Students on the Student Conduct Committee have the power to overturn or confirm the punishments laid down on students by USM conduct officers, if the student appeals the decision, and have even expelled some students in the past.

Charles Silsby, a senior political science major who has served on the committee for two years, said he doesn’t take the responsibility lightly. “It hits you and you’re like ‘I’m dealing with someone’s life here.’ This could mess up their academic career, their professional career.”

Another member, Spencer McBreairty, a sophomore political science major, echoed Silsby’s sentiment. “Members of the SCC take their job very seriously. We don’t get paid to do this; it is a volunteer organization. We attend hearings which are usually early in the morning on weekends. I’m sure there is the fear by some students that bias will occur — as with any group such as juries in the court system. But when push comes to shove, I do believe that we are an objective body.”

Students go before the committee to argue their case to attempt to change punitive measures — disciplinary and academic — imposed upon them by a conduct officer.

The three conduct officers are Stephen Nelson, director of community standards, Joy Pufhal, assistant director of community standards and Natasha Jimenez, a graduate assistant.

Both students and the conduct officers present their cases to the committee. Either side may bring in witnesses such as the responding police officers or other students who witnessed the event in question. Other than those asked to take part in the case, the hearing is closed and the records are sealed.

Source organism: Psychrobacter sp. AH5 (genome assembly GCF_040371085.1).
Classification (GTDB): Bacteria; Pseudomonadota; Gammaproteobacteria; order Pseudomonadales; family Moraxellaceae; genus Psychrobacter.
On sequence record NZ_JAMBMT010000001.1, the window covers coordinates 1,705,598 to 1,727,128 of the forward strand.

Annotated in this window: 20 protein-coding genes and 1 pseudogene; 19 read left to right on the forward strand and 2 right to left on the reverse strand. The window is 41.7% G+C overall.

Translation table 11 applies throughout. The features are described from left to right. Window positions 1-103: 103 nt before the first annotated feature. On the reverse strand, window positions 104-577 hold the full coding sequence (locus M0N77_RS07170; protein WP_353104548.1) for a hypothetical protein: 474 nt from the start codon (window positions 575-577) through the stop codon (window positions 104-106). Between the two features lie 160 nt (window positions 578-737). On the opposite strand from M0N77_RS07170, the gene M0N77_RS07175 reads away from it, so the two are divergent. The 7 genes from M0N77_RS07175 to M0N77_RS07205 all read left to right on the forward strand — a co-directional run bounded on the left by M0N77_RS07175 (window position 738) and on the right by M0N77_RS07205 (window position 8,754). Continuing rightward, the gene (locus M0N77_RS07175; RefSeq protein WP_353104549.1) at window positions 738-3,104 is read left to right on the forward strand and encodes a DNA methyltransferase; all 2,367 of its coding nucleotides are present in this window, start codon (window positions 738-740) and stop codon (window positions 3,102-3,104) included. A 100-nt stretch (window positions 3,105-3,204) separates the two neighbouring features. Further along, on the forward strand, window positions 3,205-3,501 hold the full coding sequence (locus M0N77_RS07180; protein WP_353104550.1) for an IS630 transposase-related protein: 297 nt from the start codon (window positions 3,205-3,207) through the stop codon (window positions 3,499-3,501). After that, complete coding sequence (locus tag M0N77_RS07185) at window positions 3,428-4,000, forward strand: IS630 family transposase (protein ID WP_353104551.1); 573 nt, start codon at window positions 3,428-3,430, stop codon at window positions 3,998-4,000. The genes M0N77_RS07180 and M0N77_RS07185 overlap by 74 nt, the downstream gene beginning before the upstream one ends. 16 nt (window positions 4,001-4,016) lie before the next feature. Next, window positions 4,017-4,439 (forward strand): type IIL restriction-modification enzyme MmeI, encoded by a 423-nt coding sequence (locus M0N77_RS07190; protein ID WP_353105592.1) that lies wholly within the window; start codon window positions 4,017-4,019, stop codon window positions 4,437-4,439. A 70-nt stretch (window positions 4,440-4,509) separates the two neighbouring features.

The committee has the power to administer a myriad of sentences ranging in severity from a disciplinary warning to dismissal from USM.

“I think there’s some real educational value of students evaluating other students’ behavior,” said Nelson.

If someone in trouble thinks they are automatically going to get a lighter punishment by going in front of the committee, they’re far off the mark, said Nelson. Although very rare, Nelson said he’s seen cases where students who were only suspended by a conduct officer ended up kicked out of housing or even expelled by the committee.

The committee is required and outlined in the University of Maine System Student Conduct Code, so all other schools in the system have similar committees. The University of Maine has the Student Conduct Code Committee and University of Maine Farmington has the Conduct Committee.

However, the UMS Student Conduct Code only specifies there must be one student, but USM requires between two and five students and one or two faculty members for each hearing.